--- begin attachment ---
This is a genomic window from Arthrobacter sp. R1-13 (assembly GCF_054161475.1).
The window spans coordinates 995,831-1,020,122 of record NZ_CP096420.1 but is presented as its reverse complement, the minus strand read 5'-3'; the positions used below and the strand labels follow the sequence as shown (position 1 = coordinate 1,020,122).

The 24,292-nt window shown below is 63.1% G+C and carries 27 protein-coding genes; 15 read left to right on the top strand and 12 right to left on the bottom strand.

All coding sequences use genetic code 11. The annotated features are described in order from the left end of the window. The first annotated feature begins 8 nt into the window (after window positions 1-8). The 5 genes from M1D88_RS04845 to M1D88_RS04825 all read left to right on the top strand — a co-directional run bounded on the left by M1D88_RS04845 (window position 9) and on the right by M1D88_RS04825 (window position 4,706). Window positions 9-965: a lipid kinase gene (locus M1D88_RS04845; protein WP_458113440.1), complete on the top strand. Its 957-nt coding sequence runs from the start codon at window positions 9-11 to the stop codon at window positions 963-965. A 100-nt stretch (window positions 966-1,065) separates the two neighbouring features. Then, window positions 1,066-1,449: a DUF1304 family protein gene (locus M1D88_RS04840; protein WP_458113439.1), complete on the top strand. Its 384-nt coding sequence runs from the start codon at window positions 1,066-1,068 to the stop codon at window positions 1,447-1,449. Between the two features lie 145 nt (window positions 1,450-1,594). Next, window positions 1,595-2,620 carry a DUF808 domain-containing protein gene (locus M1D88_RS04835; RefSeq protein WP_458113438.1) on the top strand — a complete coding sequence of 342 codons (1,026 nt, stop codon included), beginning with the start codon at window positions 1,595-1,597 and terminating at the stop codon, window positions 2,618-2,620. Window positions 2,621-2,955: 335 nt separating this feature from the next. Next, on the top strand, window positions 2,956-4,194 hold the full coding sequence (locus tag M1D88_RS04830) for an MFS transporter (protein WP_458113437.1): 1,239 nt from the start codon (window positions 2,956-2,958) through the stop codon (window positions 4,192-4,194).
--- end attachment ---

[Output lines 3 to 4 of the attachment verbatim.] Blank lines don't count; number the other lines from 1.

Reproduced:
The 24,292-nt window shown below is 63.1% G+C and carries 27 protein-coding genes; 15 read left to right on the top strand and 12 right to left on the bottom strand.

All coding sequences use genetic code 11. The annotated features are described in order from the left end of the window. The first annotated feature begins 8 nt into the window (after window positions 1-8). The 5 genes from M1D88_RS04845 to M1D88_RS04825 all read left to right on the top strand — a co-directional run bounded on the left by M1D88_RS04845 (window position 9) and on the right by M1D88_RS04825 (window position 4,706). Window positions 9-965: a lipid kinase gene (locus M1D88_RS04845; protein WP_458113440.1), complete on the top strand. Its 957-nt coding sequence runs from the start codon at window positions 9-11 to the stop codon at window positions 963-965. A 100-nt stretch (window positions 966-1,065) separates the two neighbouring features. Then, window positions 1,066-1,449: a DUF1304 family protein gene (locus M1D88_RS04840; protein WP_458113439.1), complete on the top strand. Its 384-nt coding sequence runs from the start codon at window positions 1,066-1,068 to the stop codon at window positions 1,447-1,449. Between the two features lie 145 nt (window positions 1,450-1,594). Next, window positions 1,595-2,620 carry a DUF808 domain-containing protein gene (locus M1D88_RS04835; RefSeq protein WP_458113438.1) on the top strand — a complete coding sequence of 342 codons (1,026 nt, stop codon included), beginning with the start codon at window positions 1,595-1,597 and terminating at the stop codon, window positions 2,618-2,620. Window positions 2,621-2,955: 335 nt separating this feature from the next. Next, on the top strand, window positions 2,956-4,194 hold the full coding sequence (locus tag M1D88_RS04830) for an MFS transporter (protein WP_458113437.1): 1,239 nt from the start codon (window positions 2,956-2,958) through the stop codon (window positions 4,192-4,194).